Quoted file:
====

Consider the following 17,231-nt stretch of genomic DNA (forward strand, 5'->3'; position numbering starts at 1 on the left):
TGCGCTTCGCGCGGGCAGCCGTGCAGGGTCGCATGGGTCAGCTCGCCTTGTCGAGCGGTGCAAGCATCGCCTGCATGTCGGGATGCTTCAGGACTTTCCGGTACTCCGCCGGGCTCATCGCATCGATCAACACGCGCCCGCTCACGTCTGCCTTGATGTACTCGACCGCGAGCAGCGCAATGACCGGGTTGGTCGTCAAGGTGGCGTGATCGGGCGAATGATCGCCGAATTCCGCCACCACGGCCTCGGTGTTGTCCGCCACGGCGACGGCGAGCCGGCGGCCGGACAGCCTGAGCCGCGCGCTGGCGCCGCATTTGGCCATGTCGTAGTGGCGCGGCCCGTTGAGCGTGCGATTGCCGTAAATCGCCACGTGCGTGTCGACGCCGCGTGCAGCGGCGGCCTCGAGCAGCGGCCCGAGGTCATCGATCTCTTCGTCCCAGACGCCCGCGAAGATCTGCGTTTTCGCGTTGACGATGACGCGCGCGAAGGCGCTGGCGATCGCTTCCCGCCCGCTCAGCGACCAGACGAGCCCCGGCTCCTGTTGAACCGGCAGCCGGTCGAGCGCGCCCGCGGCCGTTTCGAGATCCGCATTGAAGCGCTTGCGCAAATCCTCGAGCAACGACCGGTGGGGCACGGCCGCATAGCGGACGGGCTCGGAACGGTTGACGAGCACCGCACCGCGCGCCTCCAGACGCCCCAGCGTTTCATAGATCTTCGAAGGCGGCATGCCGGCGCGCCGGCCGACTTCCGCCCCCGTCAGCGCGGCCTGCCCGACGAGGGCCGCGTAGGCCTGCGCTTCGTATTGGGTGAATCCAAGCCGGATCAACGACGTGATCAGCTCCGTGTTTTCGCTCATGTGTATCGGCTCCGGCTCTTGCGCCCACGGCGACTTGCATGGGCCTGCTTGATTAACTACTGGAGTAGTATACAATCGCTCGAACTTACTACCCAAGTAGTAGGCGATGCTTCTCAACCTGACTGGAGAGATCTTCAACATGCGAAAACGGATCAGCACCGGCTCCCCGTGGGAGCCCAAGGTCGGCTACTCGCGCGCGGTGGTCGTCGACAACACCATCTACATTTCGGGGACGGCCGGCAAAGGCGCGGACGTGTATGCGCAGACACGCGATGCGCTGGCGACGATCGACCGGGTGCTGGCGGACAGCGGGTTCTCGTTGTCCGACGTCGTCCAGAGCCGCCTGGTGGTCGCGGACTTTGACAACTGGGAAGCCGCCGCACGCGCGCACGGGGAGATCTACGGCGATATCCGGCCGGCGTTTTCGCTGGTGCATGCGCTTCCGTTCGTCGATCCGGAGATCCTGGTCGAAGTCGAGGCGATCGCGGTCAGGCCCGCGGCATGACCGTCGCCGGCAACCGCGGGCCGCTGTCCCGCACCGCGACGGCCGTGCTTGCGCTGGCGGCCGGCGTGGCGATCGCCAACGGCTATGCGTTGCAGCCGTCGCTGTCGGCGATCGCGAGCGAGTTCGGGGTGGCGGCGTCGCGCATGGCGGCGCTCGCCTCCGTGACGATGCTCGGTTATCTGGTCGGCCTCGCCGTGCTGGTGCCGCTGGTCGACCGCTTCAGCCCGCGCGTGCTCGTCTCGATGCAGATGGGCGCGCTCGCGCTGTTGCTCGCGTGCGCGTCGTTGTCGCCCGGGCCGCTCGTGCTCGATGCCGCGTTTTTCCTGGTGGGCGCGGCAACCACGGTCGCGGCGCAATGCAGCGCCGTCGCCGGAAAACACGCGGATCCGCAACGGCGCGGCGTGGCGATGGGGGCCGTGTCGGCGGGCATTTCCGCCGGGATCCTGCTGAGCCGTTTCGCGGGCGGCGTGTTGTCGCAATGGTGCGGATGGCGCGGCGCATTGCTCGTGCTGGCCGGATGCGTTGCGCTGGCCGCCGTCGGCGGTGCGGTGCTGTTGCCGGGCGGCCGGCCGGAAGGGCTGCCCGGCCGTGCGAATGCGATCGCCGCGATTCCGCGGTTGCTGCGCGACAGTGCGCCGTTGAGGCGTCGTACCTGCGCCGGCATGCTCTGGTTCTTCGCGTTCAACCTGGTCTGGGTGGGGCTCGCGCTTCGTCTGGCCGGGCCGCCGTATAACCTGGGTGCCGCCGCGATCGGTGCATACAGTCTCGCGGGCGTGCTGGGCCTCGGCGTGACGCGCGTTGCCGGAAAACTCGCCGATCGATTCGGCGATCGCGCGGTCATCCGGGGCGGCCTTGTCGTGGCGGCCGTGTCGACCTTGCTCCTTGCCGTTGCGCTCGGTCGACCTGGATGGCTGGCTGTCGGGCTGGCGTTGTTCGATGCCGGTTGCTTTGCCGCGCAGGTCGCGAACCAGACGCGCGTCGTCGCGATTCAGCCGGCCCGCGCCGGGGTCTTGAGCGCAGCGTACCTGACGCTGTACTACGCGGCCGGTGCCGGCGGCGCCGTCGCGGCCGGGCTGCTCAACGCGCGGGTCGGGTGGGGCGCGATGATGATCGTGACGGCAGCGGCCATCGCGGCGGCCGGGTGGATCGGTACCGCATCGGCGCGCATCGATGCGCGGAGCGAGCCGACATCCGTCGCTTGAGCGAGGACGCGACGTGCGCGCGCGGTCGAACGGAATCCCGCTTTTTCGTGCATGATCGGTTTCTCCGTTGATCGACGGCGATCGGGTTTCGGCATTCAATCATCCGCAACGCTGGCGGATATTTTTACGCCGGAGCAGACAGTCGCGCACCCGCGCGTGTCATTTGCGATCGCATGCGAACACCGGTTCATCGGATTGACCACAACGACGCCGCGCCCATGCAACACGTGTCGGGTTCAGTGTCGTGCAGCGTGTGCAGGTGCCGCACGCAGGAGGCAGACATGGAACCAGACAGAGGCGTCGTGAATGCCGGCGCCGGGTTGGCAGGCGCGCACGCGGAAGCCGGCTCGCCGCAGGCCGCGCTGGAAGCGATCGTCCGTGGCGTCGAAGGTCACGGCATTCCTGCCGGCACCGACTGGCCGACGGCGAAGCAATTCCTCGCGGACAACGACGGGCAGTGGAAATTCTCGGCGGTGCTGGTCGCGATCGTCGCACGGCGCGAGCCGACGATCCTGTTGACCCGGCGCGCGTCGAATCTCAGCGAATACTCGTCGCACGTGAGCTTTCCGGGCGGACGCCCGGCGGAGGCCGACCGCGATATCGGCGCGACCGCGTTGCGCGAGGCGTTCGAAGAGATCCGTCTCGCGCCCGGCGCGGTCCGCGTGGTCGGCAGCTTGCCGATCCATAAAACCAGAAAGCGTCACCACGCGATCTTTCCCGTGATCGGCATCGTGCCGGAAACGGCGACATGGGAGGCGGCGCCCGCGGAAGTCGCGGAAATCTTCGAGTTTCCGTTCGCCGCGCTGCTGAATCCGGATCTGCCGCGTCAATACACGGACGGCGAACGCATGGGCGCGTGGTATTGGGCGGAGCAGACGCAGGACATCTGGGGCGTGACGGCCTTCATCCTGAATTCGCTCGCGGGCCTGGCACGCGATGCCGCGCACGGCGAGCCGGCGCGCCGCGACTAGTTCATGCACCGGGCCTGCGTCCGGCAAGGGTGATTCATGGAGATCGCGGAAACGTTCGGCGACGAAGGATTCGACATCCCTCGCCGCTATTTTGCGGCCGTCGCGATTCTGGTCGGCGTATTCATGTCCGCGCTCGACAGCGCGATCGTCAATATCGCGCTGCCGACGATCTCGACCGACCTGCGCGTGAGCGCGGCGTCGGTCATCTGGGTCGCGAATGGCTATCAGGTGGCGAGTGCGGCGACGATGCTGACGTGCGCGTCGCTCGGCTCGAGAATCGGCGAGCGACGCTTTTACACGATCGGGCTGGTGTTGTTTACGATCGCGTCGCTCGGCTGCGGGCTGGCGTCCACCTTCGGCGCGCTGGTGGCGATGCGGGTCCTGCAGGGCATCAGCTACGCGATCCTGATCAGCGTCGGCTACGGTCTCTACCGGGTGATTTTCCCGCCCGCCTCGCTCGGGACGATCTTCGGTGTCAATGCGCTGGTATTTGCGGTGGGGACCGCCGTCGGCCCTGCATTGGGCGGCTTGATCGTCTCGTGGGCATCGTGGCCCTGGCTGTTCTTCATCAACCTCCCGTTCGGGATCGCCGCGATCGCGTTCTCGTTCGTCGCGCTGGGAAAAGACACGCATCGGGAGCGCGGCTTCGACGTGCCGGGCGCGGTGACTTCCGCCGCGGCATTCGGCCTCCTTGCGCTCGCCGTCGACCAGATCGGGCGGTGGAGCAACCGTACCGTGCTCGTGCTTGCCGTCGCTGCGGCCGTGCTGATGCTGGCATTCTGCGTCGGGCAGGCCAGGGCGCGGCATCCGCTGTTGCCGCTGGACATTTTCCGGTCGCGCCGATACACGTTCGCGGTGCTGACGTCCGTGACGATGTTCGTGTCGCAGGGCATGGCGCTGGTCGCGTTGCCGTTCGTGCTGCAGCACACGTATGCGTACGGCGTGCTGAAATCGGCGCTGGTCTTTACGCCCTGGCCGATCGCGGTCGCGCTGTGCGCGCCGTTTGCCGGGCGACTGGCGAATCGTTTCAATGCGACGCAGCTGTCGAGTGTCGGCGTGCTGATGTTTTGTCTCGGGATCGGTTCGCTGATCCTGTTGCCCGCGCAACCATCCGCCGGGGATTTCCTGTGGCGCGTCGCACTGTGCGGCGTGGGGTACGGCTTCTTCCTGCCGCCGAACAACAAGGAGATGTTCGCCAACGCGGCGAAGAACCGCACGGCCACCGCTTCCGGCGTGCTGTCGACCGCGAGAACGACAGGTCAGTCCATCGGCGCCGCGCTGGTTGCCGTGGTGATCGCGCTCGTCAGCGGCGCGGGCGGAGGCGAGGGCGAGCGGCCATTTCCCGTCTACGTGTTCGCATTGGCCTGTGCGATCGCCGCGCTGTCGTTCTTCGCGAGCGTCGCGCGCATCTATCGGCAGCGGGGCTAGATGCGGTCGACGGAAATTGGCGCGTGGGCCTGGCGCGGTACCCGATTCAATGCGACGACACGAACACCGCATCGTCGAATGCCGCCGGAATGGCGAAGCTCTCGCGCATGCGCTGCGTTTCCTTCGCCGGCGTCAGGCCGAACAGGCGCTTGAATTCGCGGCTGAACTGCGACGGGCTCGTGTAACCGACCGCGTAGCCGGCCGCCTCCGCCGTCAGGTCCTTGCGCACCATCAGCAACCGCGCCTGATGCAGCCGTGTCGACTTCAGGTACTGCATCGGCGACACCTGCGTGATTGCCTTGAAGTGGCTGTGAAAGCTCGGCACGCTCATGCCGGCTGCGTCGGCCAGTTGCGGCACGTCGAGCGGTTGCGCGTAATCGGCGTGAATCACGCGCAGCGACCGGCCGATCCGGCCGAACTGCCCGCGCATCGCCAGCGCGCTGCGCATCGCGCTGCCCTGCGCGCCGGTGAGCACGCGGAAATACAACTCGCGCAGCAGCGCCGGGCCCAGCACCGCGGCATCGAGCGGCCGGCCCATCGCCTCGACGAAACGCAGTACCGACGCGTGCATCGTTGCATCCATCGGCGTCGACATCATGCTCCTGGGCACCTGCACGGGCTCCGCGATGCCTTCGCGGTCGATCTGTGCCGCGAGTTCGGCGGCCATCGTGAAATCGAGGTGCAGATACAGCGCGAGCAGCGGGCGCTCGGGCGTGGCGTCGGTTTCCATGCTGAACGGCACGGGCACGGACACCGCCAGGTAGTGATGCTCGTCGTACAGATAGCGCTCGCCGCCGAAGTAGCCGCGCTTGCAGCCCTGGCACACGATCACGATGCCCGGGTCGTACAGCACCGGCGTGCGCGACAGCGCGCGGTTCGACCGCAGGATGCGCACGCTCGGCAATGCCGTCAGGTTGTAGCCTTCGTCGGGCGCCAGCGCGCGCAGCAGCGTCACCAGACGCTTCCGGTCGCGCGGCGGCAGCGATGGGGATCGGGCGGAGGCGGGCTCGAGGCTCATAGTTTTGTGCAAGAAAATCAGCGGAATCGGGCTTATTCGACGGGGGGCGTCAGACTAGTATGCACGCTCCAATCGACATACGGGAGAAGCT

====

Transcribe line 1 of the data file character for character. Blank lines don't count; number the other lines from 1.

Consider the following 17,231-nt stretch of genomic DNA (forward strand, 5'->3'; position numbering starts at 1 on the left):